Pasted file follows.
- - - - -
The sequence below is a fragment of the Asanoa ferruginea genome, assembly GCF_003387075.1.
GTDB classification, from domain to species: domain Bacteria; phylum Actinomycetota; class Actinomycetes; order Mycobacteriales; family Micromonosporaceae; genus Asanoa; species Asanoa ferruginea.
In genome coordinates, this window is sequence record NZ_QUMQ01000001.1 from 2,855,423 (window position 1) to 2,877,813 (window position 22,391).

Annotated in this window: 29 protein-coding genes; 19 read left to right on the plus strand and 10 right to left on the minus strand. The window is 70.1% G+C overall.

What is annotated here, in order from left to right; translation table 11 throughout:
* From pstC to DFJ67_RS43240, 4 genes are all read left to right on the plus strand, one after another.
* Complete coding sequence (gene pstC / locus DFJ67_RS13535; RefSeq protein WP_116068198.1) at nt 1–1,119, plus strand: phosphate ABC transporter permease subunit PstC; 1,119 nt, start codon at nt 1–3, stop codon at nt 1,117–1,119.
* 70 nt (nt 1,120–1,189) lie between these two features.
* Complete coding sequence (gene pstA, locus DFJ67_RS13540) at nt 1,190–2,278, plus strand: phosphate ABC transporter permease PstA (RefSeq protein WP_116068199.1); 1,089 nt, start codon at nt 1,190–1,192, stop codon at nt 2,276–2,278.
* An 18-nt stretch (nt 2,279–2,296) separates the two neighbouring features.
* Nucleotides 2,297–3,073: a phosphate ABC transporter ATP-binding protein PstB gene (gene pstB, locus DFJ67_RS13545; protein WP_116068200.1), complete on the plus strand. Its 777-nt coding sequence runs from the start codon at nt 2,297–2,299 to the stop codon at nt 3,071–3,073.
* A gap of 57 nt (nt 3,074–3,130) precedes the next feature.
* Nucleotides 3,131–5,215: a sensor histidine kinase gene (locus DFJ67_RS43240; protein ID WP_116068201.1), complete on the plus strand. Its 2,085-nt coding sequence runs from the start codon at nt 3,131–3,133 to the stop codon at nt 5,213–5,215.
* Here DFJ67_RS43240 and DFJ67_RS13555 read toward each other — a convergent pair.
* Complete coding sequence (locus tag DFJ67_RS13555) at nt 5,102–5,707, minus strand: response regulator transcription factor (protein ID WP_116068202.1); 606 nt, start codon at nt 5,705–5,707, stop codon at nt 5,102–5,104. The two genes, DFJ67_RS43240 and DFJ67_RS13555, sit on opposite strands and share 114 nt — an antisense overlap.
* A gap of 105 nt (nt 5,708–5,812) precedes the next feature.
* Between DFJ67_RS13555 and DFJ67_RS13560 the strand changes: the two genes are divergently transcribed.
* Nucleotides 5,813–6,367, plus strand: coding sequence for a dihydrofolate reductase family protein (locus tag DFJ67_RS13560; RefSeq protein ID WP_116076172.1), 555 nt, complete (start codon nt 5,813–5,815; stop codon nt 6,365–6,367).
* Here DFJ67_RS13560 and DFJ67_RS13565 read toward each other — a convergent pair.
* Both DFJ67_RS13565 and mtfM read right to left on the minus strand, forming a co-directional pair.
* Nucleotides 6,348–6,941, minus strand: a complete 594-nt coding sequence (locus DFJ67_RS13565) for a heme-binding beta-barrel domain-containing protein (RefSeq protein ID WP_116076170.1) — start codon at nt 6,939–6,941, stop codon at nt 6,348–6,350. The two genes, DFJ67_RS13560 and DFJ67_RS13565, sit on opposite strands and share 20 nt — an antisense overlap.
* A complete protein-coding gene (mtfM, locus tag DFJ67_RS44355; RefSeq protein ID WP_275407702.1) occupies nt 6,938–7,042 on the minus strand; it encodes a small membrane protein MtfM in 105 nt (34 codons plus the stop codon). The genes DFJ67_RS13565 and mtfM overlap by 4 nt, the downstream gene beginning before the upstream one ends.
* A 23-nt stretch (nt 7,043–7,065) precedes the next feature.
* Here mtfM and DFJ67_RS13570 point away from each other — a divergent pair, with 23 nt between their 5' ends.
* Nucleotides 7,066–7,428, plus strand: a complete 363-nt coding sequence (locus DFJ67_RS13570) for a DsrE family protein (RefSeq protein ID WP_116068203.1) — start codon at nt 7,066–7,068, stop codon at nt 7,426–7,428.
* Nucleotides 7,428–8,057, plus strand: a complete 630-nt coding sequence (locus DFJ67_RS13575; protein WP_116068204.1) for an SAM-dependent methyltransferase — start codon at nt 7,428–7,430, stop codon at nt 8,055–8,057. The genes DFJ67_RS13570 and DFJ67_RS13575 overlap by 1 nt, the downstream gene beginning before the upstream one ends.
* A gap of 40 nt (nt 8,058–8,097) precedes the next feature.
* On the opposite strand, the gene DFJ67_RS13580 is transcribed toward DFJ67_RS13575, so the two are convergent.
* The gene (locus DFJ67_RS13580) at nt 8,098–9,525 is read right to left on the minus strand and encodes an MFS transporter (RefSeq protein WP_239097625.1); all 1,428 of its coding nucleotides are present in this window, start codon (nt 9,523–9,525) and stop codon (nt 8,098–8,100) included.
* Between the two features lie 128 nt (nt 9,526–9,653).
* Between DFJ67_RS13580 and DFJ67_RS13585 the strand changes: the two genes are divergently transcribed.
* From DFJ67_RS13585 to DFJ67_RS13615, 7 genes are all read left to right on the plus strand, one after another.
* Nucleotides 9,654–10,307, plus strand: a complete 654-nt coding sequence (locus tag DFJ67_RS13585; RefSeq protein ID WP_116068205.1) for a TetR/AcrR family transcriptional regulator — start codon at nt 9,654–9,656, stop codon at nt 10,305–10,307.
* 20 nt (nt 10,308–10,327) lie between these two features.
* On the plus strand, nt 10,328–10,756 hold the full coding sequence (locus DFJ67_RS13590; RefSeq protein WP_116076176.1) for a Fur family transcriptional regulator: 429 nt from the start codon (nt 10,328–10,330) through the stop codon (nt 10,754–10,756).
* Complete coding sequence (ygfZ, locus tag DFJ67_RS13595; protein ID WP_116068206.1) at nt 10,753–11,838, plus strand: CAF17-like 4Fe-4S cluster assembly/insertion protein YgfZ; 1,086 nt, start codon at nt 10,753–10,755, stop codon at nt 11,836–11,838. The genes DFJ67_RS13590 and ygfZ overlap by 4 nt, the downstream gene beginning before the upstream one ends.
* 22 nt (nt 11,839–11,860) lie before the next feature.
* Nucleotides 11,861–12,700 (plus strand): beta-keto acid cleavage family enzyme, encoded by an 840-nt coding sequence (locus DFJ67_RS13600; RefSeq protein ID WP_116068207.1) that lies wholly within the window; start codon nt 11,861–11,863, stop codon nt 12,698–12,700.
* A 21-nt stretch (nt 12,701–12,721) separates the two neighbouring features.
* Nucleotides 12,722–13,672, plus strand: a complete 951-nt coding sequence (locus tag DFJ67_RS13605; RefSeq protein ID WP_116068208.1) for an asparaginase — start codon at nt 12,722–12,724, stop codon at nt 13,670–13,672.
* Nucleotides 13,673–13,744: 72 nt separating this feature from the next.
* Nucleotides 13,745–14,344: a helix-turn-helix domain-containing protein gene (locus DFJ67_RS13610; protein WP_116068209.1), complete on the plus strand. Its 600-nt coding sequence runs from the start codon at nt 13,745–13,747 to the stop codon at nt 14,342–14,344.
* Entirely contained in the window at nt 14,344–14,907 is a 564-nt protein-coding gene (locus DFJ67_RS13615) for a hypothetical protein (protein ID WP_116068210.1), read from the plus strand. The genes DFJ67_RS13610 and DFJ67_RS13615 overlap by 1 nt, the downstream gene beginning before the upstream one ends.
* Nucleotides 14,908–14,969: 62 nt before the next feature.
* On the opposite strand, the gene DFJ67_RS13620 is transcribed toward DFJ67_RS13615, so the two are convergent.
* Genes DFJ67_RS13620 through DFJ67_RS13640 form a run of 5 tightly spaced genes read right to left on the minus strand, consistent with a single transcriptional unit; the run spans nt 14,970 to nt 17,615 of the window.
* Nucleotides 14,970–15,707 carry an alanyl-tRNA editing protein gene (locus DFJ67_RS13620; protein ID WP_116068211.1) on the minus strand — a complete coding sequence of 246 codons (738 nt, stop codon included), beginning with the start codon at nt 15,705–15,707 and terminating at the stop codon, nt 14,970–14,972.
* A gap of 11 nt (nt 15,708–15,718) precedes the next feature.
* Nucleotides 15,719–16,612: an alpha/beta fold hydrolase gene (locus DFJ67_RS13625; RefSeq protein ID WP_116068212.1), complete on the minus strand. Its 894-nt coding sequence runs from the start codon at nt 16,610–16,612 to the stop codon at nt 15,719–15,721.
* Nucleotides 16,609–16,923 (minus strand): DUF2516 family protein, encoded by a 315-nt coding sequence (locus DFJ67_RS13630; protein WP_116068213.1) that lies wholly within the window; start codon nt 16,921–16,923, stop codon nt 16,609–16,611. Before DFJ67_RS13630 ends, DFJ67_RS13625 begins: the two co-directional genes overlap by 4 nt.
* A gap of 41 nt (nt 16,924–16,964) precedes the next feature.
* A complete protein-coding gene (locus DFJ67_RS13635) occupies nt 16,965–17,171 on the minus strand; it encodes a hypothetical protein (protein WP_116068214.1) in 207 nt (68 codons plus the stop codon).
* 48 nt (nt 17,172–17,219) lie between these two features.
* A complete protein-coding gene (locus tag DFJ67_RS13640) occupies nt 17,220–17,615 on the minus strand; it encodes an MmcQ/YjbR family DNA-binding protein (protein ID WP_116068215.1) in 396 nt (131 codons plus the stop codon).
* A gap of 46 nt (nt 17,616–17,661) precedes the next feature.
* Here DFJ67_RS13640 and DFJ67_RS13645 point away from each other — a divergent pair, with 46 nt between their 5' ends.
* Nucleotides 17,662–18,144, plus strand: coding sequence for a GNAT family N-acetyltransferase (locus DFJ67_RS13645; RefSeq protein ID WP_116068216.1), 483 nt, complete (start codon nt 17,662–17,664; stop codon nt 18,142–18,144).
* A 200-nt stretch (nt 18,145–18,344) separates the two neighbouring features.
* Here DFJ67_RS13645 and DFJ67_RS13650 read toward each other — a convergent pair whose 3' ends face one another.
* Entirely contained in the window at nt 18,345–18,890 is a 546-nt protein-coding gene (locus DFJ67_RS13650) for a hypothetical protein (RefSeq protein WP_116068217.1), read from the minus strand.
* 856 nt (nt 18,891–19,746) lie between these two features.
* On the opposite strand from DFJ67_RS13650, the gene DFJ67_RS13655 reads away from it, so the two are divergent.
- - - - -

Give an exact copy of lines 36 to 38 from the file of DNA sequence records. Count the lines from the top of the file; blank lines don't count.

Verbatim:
* Complete coding sequence (ygfZ, locus tag DFJ67_RS13595; protein ID WP_116068206.1) at nt 10,753–11,838, plus strand: CAF17-like 4Fe-4S cluster assembly/insertion protein YgfZ; 1,086 nt, start codon at nt 10,753–10,755, stop codon at nt 11,836–11,838. The genes DFJ67_RS13590 and ygfZ overlap by 4 nt, the downstream gene beginning before the upstream one ends.
* 22 nt (nt 11,839–11,860) lie before the next feature.
* Nucleotides 11,861–12,700 (plus strand): beta-keto acid cleavage family enzyme, encoded by an 840-nt coding sequence (locus DFJ67_RS13600; RefSeq protein ID WP_116068207.1) that lies wholly within the window; start codon nt 11,861–11,863, stop codon nt 12,698–12,700.